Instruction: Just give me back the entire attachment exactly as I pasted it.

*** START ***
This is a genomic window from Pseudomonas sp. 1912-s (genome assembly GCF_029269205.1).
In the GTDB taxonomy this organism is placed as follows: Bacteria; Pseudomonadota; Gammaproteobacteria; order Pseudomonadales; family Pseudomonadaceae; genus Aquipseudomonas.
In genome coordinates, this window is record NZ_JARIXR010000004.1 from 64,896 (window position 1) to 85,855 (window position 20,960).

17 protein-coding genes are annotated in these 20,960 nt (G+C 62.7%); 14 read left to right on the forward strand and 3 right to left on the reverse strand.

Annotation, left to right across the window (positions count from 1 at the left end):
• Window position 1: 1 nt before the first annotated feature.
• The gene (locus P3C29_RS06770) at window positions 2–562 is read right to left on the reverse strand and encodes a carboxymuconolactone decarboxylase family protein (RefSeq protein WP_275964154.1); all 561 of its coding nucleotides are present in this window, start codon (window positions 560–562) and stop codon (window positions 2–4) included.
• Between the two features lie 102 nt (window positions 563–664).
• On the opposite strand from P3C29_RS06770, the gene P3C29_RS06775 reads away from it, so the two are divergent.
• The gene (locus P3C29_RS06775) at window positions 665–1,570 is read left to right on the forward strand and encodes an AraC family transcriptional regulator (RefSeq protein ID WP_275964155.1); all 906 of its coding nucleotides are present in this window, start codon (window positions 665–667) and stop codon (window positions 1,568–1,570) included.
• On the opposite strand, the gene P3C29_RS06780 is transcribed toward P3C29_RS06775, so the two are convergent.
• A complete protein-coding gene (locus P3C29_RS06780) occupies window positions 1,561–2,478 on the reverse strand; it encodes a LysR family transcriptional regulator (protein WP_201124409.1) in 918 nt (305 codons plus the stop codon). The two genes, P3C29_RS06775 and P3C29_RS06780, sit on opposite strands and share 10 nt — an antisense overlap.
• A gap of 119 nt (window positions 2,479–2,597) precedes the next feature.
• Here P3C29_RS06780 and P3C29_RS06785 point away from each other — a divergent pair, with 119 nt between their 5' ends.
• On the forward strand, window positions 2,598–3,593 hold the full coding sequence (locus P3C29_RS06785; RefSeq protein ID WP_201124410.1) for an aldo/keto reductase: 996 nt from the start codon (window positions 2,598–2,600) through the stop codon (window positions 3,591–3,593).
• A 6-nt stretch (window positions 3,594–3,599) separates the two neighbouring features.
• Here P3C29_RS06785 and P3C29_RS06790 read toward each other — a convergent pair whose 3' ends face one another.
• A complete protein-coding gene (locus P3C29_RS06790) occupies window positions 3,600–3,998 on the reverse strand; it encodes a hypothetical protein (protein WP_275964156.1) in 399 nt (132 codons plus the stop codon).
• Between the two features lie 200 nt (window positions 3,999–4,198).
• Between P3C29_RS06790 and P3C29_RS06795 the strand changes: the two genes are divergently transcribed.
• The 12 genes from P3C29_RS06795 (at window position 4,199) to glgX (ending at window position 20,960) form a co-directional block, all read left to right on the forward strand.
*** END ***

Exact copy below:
This is a genomic window from Pseudomonas sp. 1912-s (genome assembly GCF_029269205.1).
In the GTDB taxonomy this organism is placed as follows: Bacteria; Pseudomonadota; Gammaproteobacteria; order Pseudomonadales; family Pseudomonadaceae; genus Aquipseudomonas.
In genome coordinates, this window is record NZ_JARIXR010000004.1 from 64,896 (window position 1) to 85,855 (window position 20,960).

17 protein-coding genes are annotated in these 20,960 nt (G+C 62.7%); 14 read left to right on the forward strand and 3 right to left on the reverse strand.

Annotation, left to right across the window (positions count from 1 at the left end):
• Window position 1: 1 nt before the first annotated feature.
• The gene (locus P3C29_RS06770) at window positions 2–562 is read right to left on the reverse strand and encodes a carboxymuconolactone decarboxylase family protein (RefSeq protein WP_275964154.1); all 561 of its coding nucleotides are present in this window, start codon (window positions 560–562) and stop codon (window positions 2–4) included.
• Between the two features lie 102 nt (window positions 563–664).
• On the opposite strand from P3C29_RS06770, the gene P3C29_RS06775 reads away from it, so the two are divergent.
• The gene (locus P3C29_RS06775) at window positions 665–1,570 is read left to right on the forward strand and encodes an AraC family transcriptional regulator (RefSeq protein ID WP_275964155.1); all 906 of its coding nucleotides are present in this window, start codon (window positions 665–667) and stop codon (window positions 1,568–1,570) included.
• On the opposite strand, the gene P3C29_RS06780 is transcribed toward P3C29_RS06775, so the two are convergent.
• A complete protein-coding gene (locus P3C29_RS06780) occupies window positions 1,561–2,478 on the reverse strand; it encodes a LysR family transcriptional regulator (protein WP_201124409.1) in 918 nt (305 codons plus the stop codon). The two genes, P3C29_RS06775 and P3C29_RS06780, sit on opposite strands and share 10 nt — an antisense overlap.
• A gap of 119 nt (window positions 2,479–2,597) precedes the next feature.
• Here P3C29_RS06780 and P3C29_RS06785 point away from each other — a divergent pair, with 119 nt between their 5' ends.
• On the forward strand, window positions 2,598–3,593 hold the full coding sequence (locus P3C29_RS06785; RefSeq protein ID WP_201124410.1) for an aldo/keto reductase: 996 nt from the start codon (window positions 2,598–2,600) through the stop codon (window positions 3,591–3,593).
• A 6-nt stretch (window positions 3,594–3,599) separates the two neighbouring features.
• Here P3C29_RS06785 and P3C29_RS06790 read toward each other — a convergent pair whose 3' ends face one another.
• A complete protein-coding gene (locus P3C29_RS06790) occupies window positions 3,600–3,998 on the reverse strand; it encodes a hypothetical protein (protein WP_275964156.1) in 399 nt (132 codons plus the stop codon).
• Between the two features lie 200 nt (window positions 3,999–4,198).
• Between P3C29_RS06790 and P3C29_RS06795 the strand changes: the two genes are divergently transcribed.
• The 12 genes from P3C29_RS06795 (at window position 4,199) to glgX (ending at window position 20,960) form a co-directional block, all read left to right on the forward strand.